In 1597, Jean Vigier, Royal Judge of Ste. Foy La Grande, started the construction of a château on land which he had purchased from the Duchesse de La Rochefoucauld, Lady of Saussignac.
In all likelihood, a fortified castle once stood on precisely the same spot as the castle we know today; the north-east circular tower, which appears to be much older than the remainder of the building, could well date from the 12th century. Furthermore, the remains of watchtowers and old stone walls have also been discovered in the vicinity.
The architectural style favoured by Jean Vigier is typical of the popular classical revival of the times. It was the château’s similarities to the real Château de Versailles, in particular its fountains and the use of natural springs to feed the dams, which gave it the name “Petit Versailles”.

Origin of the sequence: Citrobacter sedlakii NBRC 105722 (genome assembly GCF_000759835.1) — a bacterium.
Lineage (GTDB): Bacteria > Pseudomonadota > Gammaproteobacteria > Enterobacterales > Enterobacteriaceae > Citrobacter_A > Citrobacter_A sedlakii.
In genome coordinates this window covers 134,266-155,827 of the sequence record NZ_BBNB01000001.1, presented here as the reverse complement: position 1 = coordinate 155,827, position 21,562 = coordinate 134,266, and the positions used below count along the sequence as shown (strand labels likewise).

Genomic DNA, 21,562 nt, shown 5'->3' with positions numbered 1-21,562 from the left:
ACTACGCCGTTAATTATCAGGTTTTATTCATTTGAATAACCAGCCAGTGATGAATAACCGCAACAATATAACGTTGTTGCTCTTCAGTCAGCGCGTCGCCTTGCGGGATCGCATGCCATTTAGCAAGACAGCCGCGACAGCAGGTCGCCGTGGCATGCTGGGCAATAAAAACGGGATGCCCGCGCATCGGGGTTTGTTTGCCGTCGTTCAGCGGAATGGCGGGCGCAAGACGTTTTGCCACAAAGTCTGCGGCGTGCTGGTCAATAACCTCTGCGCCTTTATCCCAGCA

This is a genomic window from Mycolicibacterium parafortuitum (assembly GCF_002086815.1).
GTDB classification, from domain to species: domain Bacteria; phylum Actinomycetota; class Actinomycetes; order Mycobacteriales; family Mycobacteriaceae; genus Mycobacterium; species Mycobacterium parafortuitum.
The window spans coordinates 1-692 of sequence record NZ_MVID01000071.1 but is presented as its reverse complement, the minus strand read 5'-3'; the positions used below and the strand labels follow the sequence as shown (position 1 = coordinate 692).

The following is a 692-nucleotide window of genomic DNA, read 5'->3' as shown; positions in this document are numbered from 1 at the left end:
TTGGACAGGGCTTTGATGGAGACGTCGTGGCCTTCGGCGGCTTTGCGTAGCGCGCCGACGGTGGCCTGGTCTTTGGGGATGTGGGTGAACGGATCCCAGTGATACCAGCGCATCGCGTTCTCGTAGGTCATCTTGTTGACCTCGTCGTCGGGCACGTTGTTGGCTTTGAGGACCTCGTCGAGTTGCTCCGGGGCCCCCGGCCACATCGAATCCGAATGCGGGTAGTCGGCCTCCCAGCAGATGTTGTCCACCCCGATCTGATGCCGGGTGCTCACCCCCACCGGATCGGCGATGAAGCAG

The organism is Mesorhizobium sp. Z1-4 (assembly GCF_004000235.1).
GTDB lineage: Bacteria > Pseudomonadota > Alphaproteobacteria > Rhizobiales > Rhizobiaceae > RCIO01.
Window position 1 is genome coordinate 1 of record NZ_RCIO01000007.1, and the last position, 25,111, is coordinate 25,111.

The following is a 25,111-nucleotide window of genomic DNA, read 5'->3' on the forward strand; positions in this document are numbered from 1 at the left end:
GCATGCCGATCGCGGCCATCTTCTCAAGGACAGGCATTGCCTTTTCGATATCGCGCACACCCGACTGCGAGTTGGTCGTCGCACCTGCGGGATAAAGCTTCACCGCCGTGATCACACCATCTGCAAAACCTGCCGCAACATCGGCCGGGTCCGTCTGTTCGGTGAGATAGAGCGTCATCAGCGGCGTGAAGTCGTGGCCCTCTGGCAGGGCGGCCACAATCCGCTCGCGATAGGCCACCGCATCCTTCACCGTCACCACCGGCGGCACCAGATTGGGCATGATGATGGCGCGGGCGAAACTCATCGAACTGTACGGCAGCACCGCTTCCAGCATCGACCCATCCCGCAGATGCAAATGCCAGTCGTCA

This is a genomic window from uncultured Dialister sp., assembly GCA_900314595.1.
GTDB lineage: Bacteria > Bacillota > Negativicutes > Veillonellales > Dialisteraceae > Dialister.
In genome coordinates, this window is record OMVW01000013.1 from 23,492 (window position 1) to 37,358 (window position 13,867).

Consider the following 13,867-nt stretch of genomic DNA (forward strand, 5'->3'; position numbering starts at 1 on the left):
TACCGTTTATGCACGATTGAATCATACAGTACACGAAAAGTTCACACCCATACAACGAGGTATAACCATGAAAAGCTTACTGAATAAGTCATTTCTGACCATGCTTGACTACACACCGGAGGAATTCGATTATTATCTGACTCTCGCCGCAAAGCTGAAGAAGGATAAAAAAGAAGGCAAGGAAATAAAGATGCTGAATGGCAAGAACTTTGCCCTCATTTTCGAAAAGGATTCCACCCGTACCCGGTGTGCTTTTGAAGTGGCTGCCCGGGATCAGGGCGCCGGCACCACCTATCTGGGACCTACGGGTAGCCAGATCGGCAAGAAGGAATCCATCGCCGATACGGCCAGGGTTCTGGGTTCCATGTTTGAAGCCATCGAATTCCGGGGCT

A final point: the church of Ste. Croix, situated to the south of the château, dates back to the 13th century, and contains catacombs and a tunnel leading to the château.
The most beautiful building on the property must surely be the 17th century dovecot immediately next to the château. The story goes that Jean Vigiers’ daughter, Marguerite, took advantage of the absence of the Lord of Saussignac to have it built without first obtaining the requisite permission. Upon his return, highly displeased, the Lord of Saussignac took the case to court. Happily for posterity, Marguerite won the case after a legal battle lasting forty years, and the dovecot was allowed to remain.
The Château des Vigiers remained in the Vigiers family until the French Revolution, after which came a succession of different owners, until the day when a group of friends got together to buy it and restore it to all its former glory.